Amazon’s advertising business is set to soar from its current value of about $12bn (£9.1bn) annually to $100bn, Sir Martin Sorrell predicted on a media call after his company, S4 Capital, reported its first annual results.
While Sorrell did not say how quickly he expected Amazon to hit the milestone, the figure is around double Facebook’s current advertising revenues and comes close to rivalling Google’s of roughly $125bn.
Amazon’s growth would come at the expense of the "long tail" of digital media, Sorrell said. Changing consumer behaviour would also drive advertisers towards the platform: "55% of product searches in the US are coming through Amazon and voice is becoming increasingly important. They are gonna be a big factor."
Sorrell was speaking alongside leaders from the two businesses that S4 Capital currently comprises: Wesley ter Haar, chief operating officer at MediaMonks, and Peter Kim, chief executive of MightyHive.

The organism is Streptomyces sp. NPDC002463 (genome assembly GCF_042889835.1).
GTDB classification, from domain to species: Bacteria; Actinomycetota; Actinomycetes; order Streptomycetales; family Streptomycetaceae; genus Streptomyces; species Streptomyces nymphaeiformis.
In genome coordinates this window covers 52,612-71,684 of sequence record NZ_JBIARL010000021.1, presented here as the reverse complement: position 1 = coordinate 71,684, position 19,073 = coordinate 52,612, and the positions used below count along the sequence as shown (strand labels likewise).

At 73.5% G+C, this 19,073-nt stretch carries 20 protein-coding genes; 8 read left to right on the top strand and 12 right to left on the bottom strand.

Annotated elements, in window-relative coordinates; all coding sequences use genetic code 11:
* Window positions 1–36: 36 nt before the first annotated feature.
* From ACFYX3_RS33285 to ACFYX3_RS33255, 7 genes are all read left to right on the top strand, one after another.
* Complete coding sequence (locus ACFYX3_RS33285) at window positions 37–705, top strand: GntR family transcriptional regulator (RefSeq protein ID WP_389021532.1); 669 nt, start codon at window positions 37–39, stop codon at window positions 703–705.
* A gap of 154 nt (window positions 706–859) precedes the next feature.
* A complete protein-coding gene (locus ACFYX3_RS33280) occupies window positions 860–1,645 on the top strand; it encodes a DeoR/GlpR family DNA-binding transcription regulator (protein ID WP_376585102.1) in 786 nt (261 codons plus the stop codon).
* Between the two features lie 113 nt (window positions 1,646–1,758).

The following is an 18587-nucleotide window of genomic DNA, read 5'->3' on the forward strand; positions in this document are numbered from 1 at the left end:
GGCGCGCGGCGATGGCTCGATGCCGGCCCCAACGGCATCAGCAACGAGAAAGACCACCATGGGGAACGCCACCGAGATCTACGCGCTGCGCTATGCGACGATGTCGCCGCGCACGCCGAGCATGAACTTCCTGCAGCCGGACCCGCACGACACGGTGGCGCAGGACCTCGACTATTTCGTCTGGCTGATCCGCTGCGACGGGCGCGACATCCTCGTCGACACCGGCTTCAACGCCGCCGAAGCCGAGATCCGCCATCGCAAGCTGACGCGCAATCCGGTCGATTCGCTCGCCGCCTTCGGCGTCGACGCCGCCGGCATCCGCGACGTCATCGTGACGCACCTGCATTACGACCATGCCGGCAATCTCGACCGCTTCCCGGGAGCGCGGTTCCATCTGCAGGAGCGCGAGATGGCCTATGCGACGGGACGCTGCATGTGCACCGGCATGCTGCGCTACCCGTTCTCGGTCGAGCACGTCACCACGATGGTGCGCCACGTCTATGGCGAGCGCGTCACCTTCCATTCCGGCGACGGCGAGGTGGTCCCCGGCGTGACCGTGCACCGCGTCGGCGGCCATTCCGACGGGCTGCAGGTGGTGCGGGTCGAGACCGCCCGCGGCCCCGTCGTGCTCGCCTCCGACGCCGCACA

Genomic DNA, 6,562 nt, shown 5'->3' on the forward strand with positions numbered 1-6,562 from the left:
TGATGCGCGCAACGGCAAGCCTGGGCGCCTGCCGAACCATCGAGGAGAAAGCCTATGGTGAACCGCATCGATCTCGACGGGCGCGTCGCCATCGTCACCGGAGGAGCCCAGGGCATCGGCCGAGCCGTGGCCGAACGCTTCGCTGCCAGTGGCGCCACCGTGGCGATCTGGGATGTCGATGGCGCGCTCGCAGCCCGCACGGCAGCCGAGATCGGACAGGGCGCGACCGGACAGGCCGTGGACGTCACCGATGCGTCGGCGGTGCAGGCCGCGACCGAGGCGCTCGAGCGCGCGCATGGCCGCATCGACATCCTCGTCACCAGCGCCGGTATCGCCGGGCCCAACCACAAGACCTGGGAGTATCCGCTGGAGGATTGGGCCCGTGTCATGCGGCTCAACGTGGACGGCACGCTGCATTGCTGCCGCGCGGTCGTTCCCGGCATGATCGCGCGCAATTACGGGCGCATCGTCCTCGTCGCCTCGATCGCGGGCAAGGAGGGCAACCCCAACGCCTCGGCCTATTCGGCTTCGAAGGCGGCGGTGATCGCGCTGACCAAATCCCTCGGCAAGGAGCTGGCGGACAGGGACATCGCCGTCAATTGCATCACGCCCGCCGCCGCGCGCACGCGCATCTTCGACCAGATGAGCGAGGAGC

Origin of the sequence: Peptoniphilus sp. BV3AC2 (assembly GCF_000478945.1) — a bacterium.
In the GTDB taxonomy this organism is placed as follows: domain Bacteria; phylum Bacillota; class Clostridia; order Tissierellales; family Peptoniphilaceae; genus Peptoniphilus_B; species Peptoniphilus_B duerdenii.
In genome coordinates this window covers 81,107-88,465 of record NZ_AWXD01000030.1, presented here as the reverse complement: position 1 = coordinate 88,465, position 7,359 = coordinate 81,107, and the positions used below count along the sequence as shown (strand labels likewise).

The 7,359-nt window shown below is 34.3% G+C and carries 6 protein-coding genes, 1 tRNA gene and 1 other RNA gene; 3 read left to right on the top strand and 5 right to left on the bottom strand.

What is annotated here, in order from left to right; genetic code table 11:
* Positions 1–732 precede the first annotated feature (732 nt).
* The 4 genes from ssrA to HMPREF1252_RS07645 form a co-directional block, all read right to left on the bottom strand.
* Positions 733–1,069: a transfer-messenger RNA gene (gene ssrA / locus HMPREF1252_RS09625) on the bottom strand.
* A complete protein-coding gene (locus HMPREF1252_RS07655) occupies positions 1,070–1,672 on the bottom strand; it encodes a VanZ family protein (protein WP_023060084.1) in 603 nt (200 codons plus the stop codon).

Explaining the group’s tagline, "Faster, better, cheaper", Sorrell said he wanted to "emulate the Brexiteers", with their promise to "take back control".
He said S4’s approach was responding to concerns from advertisers about the ways in which digital platforms were building walls around their "walled gardens", particularly the "fearsome five" – Google, Facebook, Amazon and China’s Tencent and Alibaba.
"Recently the walled gardens, the fearsome five, have made it quite clear they’re very concerned about the dissemination of their data", Sorrell noted, although he added that this was for "good reasons", such as concerns around user privacy.
"What clients want to do is to take back control," he continued. "That’s the line the Brexiteers used to great effect and it’s the same with the clients – they want to take back control of their destiny."
Sorrell added that while S4’s biggest clients at present are worth $10m, he expected to have $20m worth of clients by the end of this year: "We want some whoppers, or whales, so to speak."
However, he dismissed suggestions that the trend of advertisers bringing capabilities in-house had peaked, saying the pattern was "becoming more intense rather than less intense".